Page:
Lum: Derek Johnson — the stealth mayoral candidate
While there’s a lot of political wrangling going on about the many mayoral candidates — those vehemently against or for Maurice Emmer, Steve Skadron and Torre going at it at Squirm Night, Adam Frisch in there fighting, L.J. left in the dust — candidate Derek Johnson slides under the radar.
I got a political postcard from Derek, which said, “Committed to our community and character — a sensible, balanced and genuine leadership style. Local business and entrepreneurial experience — focusing on the economy for the next generation of Aspen. Why Derek Johnson? Community focused, family oriented & business minded.”
Two lukewarm (or, you could say “vague”) endorsements on the back of the card, from coach Mike Sirko and Realtor Ernie Fyrwald.
To me, this mailing sums up my doubts about Derek Johnson. He’s a family guy, he lives in employee housing, he’s involved in community youth sports programs — a genuinely nice guy. He’s served four years on the City Council and now wants to make a run for mayor. Why? What can we expect if Derek is our next mayor?
You won’t get a clue from his mailings.
Johnson wasn’t a councilman who came out swinging — in the past four years, he’s maintained the lowest profile of anyone on the council. It’s difficult to determine where he stands on anything because he’s kind of in the middle — let’s think this over, let’s come back to this — and when push comes to shove and he actually has to vote, it’s not for reduced height limits in the core.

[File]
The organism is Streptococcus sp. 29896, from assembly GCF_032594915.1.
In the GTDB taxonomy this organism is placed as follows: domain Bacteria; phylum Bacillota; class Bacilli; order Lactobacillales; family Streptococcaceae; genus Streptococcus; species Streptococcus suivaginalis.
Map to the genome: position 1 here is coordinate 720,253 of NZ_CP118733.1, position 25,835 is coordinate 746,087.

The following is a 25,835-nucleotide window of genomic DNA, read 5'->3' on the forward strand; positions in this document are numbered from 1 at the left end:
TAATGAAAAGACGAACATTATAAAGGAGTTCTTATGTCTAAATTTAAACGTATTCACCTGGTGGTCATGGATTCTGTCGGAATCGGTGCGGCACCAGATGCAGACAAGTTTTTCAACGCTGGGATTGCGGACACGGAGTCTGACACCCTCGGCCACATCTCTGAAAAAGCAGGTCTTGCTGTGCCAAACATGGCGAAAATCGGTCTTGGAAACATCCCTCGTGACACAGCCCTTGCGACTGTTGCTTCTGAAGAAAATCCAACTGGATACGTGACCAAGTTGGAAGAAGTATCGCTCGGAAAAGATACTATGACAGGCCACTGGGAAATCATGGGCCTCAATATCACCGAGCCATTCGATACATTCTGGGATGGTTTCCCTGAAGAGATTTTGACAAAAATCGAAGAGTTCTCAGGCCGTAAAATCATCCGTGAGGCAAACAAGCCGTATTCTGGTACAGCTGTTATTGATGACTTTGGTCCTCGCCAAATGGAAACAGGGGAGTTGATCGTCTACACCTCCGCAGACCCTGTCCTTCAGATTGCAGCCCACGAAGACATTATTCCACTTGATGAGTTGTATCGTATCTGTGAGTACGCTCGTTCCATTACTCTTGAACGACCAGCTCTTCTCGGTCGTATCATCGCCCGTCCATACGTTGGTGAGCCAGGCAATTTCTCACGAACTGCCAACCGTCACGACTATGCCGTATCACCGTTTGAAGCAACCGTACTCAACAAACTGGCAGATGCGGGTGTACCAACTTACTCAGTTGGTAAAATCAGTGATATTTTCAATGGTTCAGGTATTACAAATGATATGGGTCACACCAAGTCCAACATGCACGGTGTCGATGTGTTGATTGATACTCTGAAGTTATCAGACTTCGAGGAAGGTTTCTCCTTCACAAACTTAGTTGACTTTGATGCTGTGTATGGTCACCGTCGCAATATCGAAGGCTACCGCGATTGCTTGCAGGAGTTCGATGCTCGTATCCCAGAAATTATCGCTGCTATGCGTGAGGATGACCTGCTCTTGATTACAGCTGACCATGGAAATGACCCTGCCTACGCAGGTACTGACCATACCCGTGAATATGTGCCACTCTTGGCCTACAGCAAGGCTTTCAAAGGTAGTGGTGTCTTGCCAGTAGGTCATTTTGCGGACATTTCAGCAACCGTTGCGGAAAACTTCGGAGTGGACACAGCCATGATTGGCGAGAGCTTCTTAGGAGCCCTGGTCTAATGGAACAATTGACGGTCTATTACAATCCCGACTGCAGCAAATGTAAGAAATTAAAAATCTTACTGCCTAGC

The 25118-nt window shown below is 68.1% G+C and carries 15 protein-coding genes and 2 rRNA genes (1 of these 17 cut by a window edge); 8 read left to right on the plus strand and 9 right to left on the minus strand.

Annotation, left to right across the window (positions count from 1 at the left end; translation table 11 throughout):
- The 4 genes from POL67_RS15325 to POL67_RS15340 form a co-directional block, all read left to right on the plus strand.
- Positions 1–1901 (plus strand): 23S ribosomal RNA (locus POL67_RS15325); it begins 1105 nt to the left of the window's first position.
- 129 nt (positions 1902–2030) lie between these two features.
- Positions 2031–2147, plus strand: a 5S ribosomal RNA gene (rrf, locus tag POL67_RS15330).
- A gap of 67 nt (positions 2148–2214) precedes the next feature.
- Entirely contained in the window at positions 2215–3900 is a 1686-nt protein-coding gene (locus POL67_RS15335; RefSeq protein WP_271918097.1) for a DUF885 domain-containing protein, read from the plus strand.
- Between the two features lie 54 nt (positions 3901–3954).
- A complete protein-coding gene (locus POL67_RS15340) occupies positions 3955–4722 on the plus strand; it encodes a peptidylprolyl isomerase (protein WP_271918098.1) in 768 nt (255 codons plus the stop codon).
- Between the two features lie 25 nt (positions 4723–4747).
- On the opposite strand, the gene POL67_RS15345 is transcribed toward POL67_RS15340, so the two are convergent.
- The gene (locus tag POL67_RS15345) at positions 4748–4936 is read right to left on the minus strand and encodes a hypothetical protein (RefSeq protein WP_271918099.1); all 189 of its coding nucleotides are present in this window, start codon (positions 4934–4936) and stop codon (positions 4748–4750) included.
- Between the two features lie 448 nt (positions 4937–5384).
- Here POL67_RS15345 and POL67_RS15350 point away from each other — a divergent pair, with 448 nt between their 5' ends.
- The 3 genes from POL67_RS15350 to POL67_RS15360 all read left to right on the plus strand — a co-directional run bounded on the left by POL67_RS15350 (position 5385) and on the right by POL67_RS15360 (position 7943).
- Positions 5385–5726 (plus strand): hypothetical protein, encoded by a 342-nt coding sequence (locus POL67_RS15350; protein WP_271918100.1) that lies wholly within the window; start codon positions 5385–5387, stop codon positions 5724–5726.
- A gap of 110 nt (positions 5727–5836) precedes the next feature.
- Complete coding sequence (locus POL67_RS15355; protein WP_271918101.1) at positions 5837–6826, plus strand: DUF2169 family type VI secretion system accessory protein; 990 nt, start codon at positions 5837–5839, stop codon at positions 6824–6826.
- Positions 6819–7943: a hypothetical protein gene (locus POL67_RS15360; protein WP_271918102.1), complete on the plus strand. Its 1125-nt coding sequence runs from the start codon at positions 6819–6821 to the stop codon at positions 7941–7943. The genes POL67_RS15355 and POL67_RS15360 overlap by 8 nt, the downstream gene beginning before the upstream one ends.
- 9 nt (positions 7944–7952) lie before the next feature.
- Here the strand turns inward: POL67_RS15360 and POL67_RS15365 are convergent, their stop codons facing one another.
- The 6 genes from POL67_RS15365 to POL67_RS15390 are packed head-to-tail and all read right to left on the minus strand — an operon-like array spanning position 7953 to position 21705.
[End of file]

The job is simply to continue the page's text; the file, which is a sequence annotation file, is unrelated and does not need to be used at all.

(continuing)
The only thing I saw him get truly excited about was the prospect of his kid getting a $5 ticket for riding a bike on the sidewalk (“I’d go ballistic!”), a reaction that scrapped the effort to protect little old ladies (me) from being smashed by errant bikers
Meanwhile, he is a key player on Aspen Skiing Co. — a member of its senior management team — not a benign, affable guy but one with a lot of power behind him. I don’t know that he’d use it, but I’m not reassured by comments such as, “We need to honor some of the past” and “We need to have more fun,” or “We need balanced growth.”
Reading between the lines, I see “We need more infill.”
And judging by the bigger-than-the-bear signs on the Hickory House, he doesn’t have a clear grasp of our sign code.
Bottom line is I don’t know where Johnson is “coming from.” I’m not looking for new leaders to guide us out of the morass, I’m looking for candidates who are most likely to try to stem the tide.
For me, those candidates are Steve Skadron, Ann Mullins and Art Daily.
The ones least likely to stem the tide are Maurice Emmer and Dwayne Romero.
Derek Johnson is kind of in the middle and may slip in and win by default.
Su Lum is a longtime local who wouldn’t run for public office for all the tea in China and admires anyone who has the guts to do it. Her column appears every Wednesday in The Aspen Times. Reach her at firstname.lastname@example.org.
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